Tag Archives: Karl Barth

Barth’s Advent Message

December 11, 2019

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The message of Advent about the coming of the light requires that we become people of Advent

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Viewing Good Friday Through Luther, Augustine, and Barth

April 19, 2014

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Perhaps not surprisingly, I find thinkers from previous ages more gripping than the moderns. Three especially shine: Augustine, Martin Luther, and Karl Barth. Each made colossal mistakes – with Luther’s chilling essay against the Jews the most inexcusable – but each understood that theology was a discipline offered to the Church at large, not merely to academia. What’s more, each wrestles with God. They’ve glimpsed transcendence. They’re doing theology on their knees. They’re imperfect because they see things through a glass dimly, but at least they’ve tried. I tried finding what each said about Good Friday. It’s allowed me to gaze at the day through their insights.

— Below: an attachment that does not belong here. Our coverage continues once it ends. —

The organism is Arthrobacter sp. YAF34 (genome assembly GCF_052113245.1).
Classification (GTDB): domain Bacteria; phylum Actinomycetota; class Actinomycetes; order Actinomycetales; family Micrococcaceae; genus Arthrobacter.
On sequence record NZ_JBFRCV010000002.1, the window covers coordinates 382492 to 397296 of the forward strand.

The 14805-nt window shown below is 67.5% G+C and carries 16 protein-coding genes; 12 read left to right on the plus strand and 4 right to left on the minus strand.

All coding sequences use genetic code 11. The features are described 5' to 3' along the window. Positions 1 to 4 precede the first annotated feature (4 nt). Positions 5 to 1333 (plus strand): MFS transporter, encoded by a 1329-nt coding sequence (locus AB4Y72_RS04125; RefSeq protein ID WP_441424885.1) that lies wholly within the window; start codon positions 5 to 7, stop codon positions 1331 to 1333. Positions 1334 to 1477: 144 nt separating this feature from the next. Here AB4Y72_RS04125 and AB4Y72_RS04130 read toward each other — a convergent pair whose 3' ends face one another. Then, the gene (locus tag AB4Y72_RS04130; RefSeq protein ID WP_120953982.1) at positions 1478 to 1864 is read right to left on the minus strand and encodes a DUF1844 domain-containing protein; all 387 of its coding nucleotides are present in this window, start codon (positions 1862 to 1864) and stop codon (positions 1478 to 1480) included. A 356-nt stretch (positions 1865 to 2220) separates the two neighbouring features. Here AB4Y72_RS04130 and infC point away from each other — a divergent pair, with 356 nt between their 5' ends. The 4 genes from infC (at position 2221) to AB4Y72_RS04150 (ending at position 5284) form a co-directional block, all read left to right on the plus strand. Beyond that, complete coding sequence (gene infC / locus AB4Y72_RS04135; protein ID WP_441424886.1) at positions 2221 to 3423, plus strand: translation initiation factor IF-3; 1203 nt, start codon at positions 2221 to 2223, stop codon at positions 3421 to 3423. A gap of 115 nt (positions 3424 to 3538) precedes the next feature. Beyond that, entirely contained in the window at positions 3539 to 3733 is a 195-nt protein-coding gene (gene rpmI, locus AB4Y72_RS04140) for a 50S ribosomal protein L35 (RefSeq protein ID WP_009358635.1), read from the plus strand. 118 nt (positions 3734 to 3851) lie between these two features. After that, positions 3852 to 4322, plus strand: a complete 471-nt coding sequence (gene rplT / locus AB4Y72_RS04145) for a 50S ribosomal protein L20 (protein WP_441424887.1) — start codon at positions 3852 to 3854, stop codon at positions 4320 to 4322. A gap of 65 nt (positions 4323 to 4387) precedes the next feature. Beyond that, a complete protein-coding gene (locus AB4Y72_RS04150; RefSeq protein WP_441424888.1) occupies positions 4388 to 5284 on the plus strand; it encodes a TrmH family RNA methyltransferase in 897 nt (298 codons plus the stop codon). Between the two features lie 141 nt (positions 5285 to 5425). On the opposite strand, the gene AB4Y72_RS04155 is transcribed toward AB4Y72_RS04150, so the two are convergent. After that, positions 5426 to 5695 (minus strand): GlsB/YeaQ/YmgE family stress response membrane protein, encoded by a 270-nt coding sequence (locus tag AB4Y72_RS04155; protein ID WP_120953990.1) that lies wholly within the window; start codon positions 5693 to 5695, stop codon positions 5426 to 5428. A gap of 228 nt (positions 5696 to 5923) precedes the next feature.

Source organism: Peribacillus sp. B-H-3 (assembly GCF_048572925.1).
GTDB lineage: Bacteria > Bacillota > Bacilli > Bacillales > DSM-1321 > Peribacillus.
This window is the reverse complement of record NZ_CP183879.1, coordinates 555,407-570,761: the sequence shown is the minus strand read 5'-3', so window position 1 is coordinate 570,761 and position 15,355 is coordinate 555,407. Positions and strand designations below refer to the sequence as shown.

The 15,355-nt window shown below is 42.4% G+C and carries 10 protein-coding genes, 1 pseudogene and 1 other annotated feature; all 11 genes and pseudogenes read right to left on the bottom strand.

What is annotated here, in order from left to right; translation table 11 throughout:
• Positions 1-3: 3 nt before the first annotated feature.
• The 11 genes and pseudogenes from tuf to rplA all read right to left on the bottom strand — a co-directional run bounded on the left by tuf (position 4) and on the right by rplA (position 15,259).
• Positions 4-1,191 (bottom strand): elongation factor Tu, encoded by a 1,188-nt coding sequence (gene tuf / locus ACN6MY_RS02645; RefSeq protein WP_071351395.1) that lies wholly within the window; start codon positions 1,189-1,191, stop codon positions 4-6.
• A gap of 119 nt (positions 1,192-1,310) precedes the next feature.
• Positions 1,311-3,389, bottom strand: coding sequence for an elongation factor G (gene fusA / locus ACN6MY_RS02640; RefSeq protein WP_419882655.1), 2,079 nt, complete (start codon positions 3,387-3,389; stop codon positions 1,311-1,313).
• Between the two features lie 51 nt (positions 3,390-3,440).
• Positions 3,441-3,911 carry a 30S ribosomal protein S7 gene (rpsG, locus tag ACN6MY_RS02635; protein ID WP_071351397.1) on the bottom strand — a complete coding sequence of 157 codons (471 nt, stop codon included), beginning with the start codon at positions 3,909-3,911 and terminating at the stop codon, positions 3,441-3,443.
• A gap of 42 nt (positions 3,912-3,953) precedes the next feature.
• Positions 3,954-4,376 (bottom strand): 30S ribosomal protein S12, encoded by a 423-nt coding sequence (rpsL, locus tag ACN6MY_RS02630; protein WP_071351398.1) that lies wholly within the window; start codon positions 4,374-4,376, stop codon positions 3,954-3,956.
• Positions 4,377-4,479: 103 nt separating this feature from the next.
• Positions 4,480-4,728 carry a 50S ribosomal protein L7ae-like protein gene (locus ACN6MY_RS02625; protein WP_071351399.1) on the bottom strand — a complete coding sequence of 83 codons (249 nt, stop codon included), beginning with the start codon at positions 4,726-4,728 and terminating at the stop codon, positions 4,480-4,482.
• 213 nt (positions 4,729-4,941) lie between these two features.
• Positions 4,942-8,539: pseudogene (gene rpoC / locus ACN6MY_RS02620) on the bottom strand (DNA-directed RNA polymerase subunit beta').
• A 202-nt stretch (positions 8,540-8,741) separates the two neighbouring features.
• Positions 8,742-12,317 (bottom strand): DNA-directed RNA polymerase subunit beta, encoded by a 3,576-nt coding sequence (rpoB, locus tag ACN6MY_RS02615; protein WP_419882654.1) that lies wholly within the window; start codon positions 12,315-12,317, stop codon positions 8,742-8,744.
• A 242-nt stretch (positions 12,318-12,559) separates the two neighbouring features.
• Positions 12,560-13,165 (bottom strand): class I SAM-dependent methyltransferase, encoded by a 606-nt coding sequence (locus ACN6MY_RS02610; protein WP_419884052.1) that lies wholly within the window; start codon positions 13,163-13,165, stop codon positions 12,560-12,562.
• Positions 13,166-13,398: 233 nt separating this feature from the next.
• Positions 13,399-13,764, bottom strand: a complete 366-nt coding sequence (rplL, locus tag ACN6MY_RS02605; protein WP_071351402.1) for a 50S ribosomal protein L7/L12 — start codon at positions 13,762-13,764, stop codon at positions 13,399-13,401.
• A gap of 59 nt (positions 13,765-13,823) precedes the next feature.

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What happens when theologians forget about the “theos” part?

August 8, 2013

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Frederica Mathewes-Green has finally settled the age-old question: “Why do I usually fall asleep when I open a theological text written in the twentieth or the twenty-first century?”   The theological greats – such as Augustine or Luther or Calvin or Wesley – were obviously struggling to know God.  They were worshipping as they wrote.  […]

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